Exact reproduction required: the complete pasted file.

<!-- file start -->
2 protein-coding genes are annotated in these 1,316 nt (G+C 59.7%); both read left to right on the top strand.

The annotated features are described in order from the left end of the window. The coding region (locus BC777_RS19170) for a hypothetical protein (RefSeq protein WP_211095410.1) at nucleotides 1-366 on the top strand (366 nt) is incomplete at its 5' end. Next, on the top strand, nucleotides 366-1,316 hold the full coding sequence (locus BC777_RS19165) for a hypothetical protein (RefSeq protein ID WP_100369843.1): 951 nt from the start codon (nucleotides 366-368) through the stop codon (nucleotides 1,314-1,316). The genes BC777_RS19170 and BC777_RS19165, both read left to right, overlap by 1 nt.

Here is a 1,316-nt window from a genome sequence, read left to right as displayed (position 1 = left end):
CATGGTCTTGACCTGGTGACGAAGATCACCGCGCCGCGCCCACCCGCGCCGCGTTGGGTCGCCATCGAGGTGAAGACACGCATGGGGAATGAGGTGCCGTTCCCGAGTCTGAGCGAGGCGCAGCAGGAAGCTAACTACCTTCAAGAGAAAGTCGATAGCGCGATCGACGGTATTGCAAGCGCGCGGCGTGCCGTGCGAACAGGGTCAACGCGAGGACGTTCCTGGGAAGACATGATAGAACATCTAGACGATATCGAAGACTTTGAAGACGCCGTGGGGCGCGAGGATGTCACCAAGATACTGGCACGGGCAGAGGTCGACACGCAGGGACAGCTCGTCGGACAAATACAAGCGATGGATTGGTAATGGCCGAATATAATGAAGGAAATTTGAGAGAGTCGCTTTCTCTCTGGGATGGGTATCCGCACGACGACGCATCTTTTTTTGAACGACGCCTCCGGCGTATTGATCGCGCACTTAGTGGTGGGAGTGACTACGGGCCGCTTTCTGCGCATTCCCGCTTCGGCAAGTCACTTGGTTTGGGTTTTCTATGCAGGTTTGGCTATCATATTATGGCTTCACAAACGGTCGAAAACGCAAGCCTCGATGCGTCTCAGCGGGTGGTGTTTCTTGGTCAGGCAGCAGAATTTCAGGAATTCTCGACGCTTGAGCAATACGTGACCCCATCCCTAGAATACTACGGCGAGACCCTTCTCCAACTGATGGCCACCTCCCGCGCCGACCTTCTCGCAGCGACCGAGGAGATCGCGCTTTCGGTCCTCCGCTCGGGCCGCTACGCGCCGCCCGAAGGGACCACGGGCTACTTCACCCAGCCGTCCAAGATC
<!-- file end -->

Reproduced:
2 protein-coding genes are annotated in these 1,316 nt (G+C 59.7%); both read left to right on the top strand.

The annotated features are described in order from the left end of the window. The coding region (locus BC777_RS19170) for a hypothetical protein (RefSeq protein WP_211095410.1) at nucleotides 1-366 on the top strand (366 nt) is incomplete at its 5' end. Next, on the top strand, nucleotides 366-1,316 hold the full coding sequence (locus BC777_RS19165) for a hypothetical protein (RefSeq protein ID WP_100369843.1): 951 nt from the start codon (nucleotides 366-368) through the stop codon (nucleotides 1,314-1,316). The genes BC777_RS19170 and BC777_RS19165, both read left to right, overlap by 1 nt.

Here is a 1,316-nt window from a genome sequence, read left to right as displayed (position 1 = left end):
CATGGTCTTGACCTGGTGACGAAGATCACCGCGCCGCGCCCACCCGCGCCGCGTTGGGTCGCCATCGAGGTGAAGACACGCATGGGGAATGAGGTGCCGTTCCCGAGTCTGAGCGAGGCGCAGCAGGAAGCTAACTACCTTCAAGAGAAAGTCGATAGCGCGATCGACGGTATTGCAAGCGCGCGGCGTGCCGTGCGAACAGGGTCAACGCGAGGACGTTCCTGGGAAGACATGATAGAACATCTAGACGATATCGAAGACTTTGAAGACGCCGTGGGGCGCGAGGATGTCACCAAGATACTGGCACGGGCAGAGGTCGACACGCAGGGACAGCTCGTCGGACAAATACAAGCGATGGATTGGTAATGGCCGAATATAATGAAGGAAATTTGAGAGAGTCGCTTTCTCTCTGGGATGGGTATCCGCACGACGACGCATCTTTTTTTGAACGACGCCTCCGGCGTATTGATCGCGCACTTAGTGGTGGGAGTGACTACGGGCCGCTTTCTGCGCATTCCCGCTTCGGCAAGTCACTTGGTTTGGGTTTTCTATGCAGGTTTGGCTATCATATTATGGCTTCACAAACGGTCGAAAACGCAAGCCTCGATGCGTCTCAGCGGGTGGTGTTTCTTGGTCAGGCAGCAGAATTTCAGGAATTCTCGACGCTTGAGCAATACGTGACCCCATCCCTAGAATACTACGGCGAGACCCTTCTCCAACTGATGGCCACCTCCCGCGCCGACCTTCTCGCAGCGACCGAGGAGATCGCGCTTTCGGTCCTCCGCTCGGGCCGCTACGCGCCGCCCGAAGGGACCACGGGCTACTTCACCCAGCCGTCCAAGATC